With the Cincinnati Bearcats up 34-3 on the UConn Huskies just five and a half minutes into the second half, big man Tommy Tuberville did what any reasonable coach would do at that time against a listless opponent; pull his starters and bring in the backups. The purpose is two-fold. Firstly, with the game squarely out of reach, Tuberville didn’t want to bring upon any unnecessary injury to any key first stringers like Brendon Kay. There was little-to-no chance UConn was going to get back in the game and as such no reason for the starters to play any longer and risk injury. Secondly, Tuberville wanted to give the backups, players who might be filling starting roles next season, some playing time to build their experience. The logic being, the more reps they earn now the better prepared they will be for next year.
All of that makes perfect sense but it’s the execution with one player in particular, a guy who might be a key cog in Cincinnati’s success or failure in 2014, that I had a beef with after this game.
Like I mentioned, with Cincinnati up several touchdowns on UConn midway through the third quarter, Tuberville pulled starting QB Brendon Kay for backup Bennie Coney. It was his first time on the field and.. well.. it didn’t go so great. After Tion Green and Jordan Luallen were stuffed on the first two downs, Coney was faced with a third and long in UC territory. Eddie Gran called in a passing play (for some reason) and Coney wound up throwing the ball right to UConn linebacker Wilbert Lee. One pass, one interception. Yikes.
But was that turnover really Coney’s fault? Why on third and long with the Bearcats up by 31 was Eddie Gran forcing his redshirt freshman quarterback to pass on third and long? Why not run the ball, punt, and get your defense who had been stifling UConn’s offense all game back on the field? Who really cares if Cincinnati picked up the first down or not? And what the hell is up with subbing out Coney for wildcat quarterback Jordan Luallen anyways? Do you not want to let your redshirt freshman quarterback the chance to get into a rhythm?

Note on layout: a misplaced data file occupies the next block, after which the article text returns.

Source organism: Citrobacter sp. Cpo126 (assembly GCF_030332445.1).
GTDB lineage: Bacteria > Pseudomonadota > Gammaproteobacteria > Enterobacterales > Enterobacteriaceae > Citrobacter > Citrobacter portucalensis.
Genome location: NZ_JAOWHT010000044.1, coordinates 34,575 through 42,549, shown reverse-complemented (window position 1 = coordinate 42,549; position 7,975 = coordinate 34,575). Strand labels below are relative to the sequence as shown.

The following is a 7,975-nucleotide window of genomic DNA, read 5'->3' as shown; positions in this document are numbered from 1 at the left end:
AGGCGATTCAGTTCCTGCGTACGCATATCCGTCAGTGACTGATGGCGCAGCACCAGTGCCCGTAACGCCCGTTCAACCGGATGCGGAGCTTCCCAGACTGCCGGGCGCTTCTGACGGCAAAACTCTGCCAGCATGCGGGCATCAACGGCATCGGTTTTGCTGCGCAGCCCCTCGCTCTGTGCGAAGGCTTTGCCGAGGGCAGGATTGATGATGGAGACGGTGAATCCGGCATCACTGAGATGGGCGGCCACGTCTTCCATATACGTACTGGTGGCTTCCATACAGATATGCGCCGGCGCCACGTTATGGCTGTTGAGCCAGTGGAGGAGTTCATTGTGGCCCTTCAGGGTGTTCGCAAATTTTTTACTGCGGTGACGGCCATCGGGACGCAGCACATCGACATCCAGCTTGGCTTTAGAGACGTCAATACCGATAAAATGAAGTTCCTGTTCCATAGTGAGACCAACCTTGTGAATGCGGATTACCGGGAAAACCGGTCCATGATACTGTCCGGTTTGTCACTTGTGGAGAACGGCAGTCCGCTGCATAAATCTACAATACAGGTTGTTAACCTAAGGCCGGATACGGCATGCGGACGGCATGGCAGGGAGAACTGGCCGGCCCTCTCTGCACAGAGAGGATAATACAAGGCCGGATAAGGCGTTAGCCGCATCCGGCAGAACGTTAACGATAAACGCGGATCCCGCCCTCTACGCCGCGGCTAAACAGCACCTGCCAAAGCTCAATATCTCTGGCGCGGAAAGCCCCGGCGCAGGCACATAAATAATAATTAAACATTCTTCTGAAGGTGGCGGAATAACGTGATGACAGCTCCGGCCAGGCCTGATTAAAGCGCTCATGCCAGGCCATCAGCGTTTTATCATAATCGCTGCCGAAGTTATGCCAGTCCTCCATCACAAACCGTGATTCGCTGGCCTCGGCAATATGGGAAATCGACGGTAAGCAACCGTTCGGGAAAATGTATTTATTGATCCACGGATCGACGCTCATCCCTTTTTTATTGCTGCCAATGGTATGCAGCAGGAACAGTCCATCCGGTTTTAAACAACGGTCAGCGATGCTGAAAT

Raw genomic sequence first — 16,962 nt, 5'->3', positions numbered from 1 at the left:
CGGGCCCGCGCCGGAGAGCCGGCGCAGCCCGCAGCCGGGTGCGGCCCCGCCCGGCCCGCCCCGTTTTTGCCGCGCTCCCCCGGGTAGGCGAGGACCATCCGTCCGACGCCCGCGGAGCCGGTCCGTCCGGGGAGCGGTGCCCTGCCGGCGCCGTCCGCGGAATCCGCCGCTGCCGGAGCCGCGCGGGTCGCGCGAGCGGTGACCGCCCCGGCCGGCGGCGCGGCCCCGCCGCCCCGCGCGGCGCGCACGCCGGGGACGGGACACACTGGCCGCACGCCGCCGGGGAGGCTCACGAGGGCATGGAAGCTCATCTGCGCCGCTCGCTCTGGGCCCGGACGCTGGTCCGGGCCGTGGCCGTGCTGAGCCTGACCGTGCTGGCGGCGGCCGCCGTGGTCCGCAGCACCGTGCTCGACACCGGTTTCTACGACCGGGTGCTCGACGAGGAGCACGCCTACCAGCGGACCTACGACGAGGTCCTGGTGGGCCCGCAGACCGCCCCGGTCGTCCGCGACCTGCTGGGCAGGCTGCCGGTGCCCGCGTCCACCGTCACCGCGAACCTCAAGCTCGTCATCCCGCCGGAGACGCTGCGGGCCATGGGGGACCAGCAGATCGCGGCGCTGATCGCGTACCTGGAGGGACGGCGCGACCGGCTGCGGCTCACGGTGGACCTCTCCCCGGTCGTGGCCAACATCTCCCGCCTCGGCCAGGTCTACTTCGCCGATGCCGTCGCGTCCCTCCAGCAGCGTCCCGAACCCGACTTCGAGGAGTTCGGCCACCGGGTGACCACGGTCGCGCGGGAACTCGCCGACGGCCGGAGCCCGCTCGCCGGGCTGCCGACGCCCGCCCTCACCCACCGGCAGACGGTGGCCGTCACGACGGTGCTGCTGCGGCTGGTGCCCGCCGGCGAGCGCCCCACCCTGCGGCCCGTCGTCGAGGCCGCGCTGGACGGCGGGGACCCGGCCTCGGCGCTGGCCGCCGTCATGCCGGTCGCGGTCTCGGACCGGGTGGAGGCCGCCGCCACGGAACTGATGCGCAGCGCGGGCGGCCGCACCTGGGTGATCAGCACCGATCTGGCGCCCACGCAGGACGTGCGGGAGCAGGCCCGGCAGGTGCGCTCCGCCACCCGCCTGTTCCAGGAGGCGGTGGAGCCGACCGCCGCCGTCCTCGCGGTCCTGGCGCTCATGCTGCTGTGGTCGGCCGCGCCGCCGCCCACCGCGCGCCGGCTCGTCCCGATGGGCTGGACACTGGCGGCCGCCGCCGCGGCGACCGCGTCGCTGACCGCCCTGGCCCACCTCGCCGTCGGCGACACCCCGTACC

Those are the questions I have for Tommy Tuberville and Eddie Gran this morning.
Additionally, after Bennie Coney threw that interception, the coaches benched him! They brought back in Brendon Kay (still with the Bearcats up by four and a half touchdowns, by the way) and gave the rest of the snaps to Jordan Luallen. I’m really glad both of the reps those two seniors received will make them better quarterbacks when they’re not with the Bearcats in 2014. And I’m sure the immediate benching after he threw the pick really helped Coney’s psyche. Way to entrust confidence in your young quarterback, Tuberville.
About midway through the fourth quarter, the coaches finally brought Bennie Coney back into the game. On his now second pass of the game, almost a full quarter later, the young quarterback threw a 24 yard nice pass to Nate Cole sprinting across the middle of the field. But on his next snap, Coney tried to do a little too much with the football, wound up fumbling it, and it was returned by UConn linebacker Marquise Vann for a touchdown.
At that point Bennie Coney’s afternoon was done. On the day he wound up taking five offensive snaps, throwing for 24 yards, an interception, and a fumble. But it’s not those turnover numbers that bother me. That’s not unexpected with a young quarterback and extremely forgivable. But it’s the lack of playing time that I really have a grudge with and why Tommy Tuberville is in my cross hairs right now.
With the quarterback position one of the biggest question marks in 2014, why did he give his redshirt freshman, a talented but inexperienced player who has a very strong shot at being the starter that season, just five snaps in a blowout win? Even moreso, why was he being subbed in and out constantly? Coney was given zero opportunity to succeed, get into a groove, or mesh with the players around him. And that is a huge failure by Cincinnati’s coaching staff on Saturday.
Thinking long term, we have no idea what life will be like at quarterback when Brendon Kay graduates after this season. But everyone watching this team, the fans and coaches together, would have a better idea of what’s returning at quarterback if Tommy Tuberville hadn’t utilized Bennie Coney so horribly yesterday. The experience he earns now is going to go a long way to developing him as a college quarterback and growing him to the role as a leader of the Bearcats’ offense going forward. Five snaps in a blowout win over one and a half quarters of play is doing nothing to accomplish that. Coney should have been inserted as the quarterback when Kay left with UC up 34-3 and ran the offense from then on out. Anything less is criminal.
Now I’m not sure what the coaches have in mind for Coney or if they have Notre Dame transfer Gunner Kiel penciled in as the starting quarterback in 2014. Quite frankly, I don’t think they themselves know. But the way Tommy Tuberville and his staff handled Bennie Coney against UConn does nothing but keep that cloud of mystery hanging over that position.